Vitamin A deficiency is the leading cause of blindness
in children in developing countries and contributes to high
mortality rates from illnesses such as measles, infectious
disease and diarrhoea. While this can easily be tackled
through better nutrition, many countries lack the infrastructure
or finance to do so with food supplements, an expensive,
and only short-term solution.
The golden rice
A FAIR project, aimed to tackle the problem of vitamin A
deficiency (VAD) by developing a genetically modified variety
of rice that can produce beta-carotene.
Vitamin A, a deadly deficiency
Vitamin A plays a crucial role in human health. It cannot be synthesised by humans who must obtain it through their diet, as preformed vitamin A (retinol) or pro-vitamin A (beta-carotene). Poor nutrition has led to vitamin A deficiency in 118 countries around the world with often fatal results. In the developed world, up to 2 mg of beta carotene are consumed per person/day, in the developing world this can be well below 0.5mg/day. The recommended daily allowance for vitamin A is 1 mg/d (equivalent to approx. 12 mg beta-carotene).
Children are particularly vulnerable and the World Health Organization (WHO) estimates that between 140-250 million pre-school age children worldwide are vitamin A deficient. They risk developing xerophthalmia – the primary cause of childhood blindness. In fact out of the 250,000 to 500,000 children who become irreversibly blind each year, 50% die within 12 months of becoming blind.
Vitamin A deficiency also makes children more susceptible to measles, HIV and other infectious diseases. Men experience reduced sperm count and women are at greater risk of stillbirth and are more likely to pass HIV/AIDS to their children .
Genetic technology transfer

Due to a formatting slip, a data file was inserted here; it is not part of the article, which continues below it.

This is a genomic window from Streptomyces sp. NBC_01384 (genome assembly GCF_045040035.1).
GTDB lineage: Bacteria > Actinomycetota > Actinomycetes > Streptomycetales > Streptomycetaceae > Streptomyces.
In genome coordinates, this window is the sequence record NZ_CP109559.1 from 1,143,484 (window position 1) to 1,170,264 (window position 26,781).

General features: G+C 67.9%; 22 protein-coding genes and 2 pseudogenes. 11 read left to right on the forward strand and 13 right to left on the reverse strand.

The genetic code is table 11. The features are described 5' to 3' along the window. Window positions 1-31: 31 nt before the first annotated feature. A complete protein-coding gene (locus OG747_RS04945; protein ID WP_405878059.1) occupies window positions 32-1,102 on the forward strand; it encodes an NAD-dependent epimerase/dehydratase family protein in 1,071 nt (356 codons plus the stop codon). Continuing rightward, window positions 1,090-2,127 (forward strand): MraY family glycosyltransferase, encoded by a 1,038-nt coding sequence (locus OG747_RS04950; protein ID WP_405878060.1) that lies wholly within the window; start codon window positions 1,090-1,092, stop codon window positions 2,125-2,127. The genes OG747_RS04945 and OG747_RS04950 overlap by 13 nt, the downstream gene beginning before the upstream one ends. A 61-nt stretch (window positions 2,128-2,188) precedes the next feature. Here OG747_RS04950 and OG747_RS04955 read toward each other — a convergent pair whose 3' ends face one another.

Rice is the staple diet in many countries with a vitamin A problem. Ironically, grains often lose much nutritional value through milling, a process that prevents them becoming rancid in storage.
Through genetic and plant biotechnology developments in Europe, an opportunity arose to develop a rice variety containing high quantities of beta-carotene. This would allow people to absorb enough beta-carotene to synthesise the vitamin A that they lack.
The FAIR project ‘Carotene Plus’ met the challenge. The project originated from work carried out under Rockefeller Foundation funding and brought together experts in plant breeding, molecular genetics and nutrition from Italy (Ente per le Nuove Technologie L’Energia e l’ambiente), Netherlands (Advanta Netherlands), Germany (Albert Ludwigs Universität Freiburg In University Hohenheim Dept Biological Chemistry & Nutrition), France (CNRS Institut de Biologie Moleculaire), Switzerland (Swiss federal Institute of Technology), Spain (Universidad de Sevilla Dept de Genetica) and the UK (University of London Royal Holloway).
The overall objective of the project was to develop carotenoid-enriched plants, such as tomato or rice. The project succeeded in producing two of the three beta-carotene enriched, “golden” crops available worldwide (tomato and rice; the other one, canola, has been produced by Monsanto). In particular, a rice variety was produced that accumulates beta-carotene in its endosperm, the starchy part of the rice grain which is eaten. The research consisted of three phases:
- Phase I: Isolation of genes coding for the enzymes making up the beta-carotene synthesis pathway.
Four enzymes are essential for the synthesis of beta-carotene, phytoene synthase, phytoene desaturase, zeta carotene desaturase and lycopene cyclase.
- Phase II: Transformation of rice.